Editorial: Let’s stop the circus and compromise

Calling a special session of the Winnebago County Board on a Friday for the following Monday was extraordinary enough. However, when the issue at hand was a zoning issue of no immediate crisis, as one public speaker put it: “What is rush to judgment?” The rush around the locating the proposed ethanol plant in Winnebago County has deteriorated to a circus-like affair, rather than the orderly and thoughtful proceedings of government.

When will local officials, who are supposedly “leaders,” realize property rights cannot be attacked with a barrage of unwanted proposals that set dangerous zoning precedents, seemingly on a whim?

Another question stands in the concept of representative government—if people obviously don’t want an endeavor in their vicinity, aren’t our “representatives” supposed to reflect the people’s will and come up with an acceptable location?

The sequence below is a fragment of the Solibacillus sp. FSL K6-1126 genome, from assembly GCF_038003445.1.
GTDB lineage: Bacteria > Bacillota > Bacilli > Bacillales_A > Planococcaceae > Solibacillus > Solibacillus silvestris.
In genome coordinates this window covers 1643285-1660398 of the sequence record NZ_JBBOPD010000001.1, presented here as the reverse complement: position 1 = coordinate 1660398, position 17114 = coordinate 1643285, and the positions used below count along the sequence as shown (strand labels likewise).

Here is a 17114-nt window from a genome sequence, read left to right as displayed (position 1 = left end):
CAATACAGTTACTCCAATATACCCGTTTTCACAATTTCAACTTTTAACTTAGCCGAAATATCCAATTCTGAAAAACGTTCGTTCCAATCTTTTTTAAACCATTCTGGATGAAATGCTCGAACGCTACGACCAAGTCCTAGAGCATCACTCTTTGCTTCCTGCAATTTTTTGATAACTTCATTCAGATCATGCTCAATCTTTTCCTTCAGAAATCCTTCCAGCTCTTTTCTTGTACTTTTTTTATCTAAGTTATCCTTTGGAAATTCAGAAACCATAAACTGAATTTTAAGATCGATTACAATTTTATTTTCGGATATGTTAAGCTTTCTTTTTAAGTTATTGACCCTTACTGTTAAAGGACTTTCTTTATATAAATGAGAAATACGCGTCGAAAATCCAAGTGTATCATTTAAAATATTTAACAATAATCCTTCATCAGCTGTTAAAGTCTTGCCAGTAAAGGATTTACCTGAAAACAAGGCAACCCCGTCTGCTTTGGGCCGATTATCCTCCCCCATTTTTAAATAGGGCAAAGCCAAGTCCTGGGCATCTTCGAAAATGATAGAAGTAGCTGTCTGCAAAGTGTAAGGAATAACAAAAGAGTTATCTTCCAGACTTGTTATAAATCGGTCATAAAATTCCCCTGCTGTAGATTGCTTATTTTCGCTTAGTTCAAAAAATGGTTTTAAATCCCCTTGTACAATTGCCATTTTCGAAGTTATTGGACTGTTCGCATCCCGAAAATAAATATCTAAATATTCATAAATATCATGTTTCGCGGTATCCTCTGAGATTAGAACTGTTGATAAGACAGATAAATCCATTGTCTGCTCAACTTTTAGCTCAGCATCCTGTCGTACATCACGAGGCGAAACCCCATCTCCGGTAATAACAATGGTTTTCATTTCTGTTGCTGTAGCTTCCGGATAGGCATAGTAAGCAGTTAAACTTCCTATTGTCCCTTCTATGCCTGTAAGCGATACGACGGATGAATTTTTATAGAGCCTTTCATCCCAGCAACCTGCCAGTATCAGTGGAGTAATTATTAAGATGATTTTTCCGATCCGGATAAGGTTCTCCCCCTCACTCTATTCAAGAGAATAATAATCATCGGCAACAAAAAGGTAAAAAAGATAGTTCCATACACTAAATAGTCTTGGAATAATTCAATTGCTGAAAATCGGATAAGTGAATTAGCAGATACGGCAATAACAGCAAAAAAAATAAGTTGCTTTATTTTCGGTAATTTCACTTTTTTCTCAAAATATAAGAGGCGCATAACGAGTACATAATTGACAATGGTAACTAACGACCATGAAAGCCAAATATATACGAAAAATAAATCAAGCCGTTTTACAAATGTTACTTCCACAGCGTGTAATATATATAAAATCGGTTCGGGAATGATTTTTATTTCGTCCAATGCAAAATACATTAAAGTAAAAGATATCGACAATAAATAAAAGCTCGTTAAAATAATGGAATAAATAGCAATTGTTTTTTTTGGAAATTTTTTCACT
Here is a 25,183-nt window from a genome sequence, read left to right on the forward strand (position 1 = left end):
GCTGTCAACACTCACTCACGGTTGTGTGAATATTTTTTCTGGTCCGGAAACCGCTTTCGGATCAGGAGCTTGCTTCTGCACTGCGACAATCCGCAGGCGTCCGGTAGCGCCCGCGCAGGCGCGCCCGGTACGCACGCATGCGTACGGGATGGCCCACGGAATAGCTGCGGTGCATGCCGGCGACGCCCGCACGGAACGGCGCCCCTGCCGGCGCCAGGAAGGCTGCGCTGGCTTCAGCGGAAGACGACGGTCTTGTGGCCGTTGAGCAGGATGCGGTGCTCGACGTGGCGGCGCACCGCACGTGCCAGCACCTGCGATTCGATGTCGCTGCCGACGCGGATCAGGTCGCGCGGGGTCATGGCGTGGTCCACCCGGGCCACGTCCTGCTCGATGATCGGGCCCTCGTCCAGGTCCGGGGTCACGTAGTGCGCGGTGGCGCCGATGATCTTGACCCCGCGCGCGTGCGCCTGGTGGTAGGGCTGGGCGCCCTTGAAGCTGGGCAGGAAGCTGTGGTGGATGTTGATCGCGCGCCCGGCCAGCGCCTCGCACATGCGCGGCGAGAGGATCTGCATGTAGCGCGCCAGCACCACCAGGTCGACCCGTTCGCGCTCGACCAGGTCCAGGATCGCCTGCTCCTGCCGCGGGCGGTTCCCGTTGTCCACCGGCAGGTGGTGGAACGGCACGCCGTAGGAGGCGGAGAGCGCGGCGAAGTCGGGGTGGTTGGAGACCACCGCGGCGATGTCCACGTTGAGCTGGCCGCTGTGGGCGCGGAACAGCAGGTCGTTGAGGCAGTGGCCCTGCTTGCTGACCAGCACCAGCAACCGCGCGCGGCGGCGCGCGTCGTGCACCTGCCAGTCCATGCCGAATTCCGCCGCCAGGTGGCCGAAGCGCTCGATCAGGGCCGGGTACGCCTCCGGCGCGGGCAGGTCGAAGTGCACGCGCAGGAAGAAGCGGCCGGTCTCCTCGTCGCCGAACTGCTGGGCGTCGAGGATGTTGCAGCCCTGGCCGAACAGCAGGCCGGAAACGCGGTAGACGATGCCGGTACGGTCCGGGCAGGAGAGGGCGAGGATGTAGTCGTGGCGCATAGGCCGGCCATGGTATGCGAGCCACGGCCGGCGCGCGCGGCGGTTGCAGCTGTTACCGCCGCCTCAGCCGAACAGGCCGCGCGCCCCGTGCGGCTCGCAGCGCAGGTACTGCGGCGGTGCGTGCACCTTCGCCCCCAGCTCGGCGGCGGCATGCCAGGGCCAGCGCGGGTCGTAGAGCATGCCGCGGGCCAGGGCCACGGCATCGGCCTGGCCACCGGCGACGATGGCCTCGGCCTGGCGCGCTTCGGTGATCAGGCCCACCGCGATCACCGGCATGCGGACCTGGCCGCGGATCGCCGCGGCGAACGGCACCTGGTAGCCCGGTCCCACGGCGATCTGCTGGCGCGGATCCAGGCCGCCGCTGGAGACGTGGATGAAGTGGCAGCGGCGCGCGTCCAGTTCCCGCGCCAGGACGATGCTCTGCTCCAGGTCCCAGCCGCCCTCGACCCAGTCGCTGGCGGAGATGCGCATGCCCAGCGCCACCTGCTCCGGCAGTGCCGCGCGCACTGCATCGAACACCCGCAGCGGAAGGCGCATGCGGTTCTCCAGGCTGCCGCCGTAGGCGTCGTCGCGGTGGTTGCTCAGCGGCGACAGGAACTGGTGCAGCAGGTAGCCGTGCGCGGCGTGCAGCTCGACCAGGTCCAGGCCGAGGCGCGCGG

Leave it to Winnebago County government to screw up a good thing—an ethanol plant for the area. Although production methods are far from perfect, we really need this new fuel and the jobs it will produce. However, these good ends do not justify unjust means that bypass our rights.

Retool for renewable energy

As we have argued in our editorials and on our renewable energy page for more than three years, local, state and federal government must break our dependency on foreign oil, particularly that from the Mideast. One way to do that is to retool the area around renewable energy—like an ethanol plant.

Our national security is at stake, and our whole economy is teetering over the high cost of gasoline, diesel and heating oil. Ethanol is almost $1 or more less in cost per gallon. Ethanol is produced here. Our farmers and businesses need to make the money, not foreign powers that most often would rather damage us than help us. Ethanol keeps the majority of our dollars in the local area. Support our farmers; in this economy, they desperately need your support. Support our construction trades and companies. This plant is estimated at $144 million.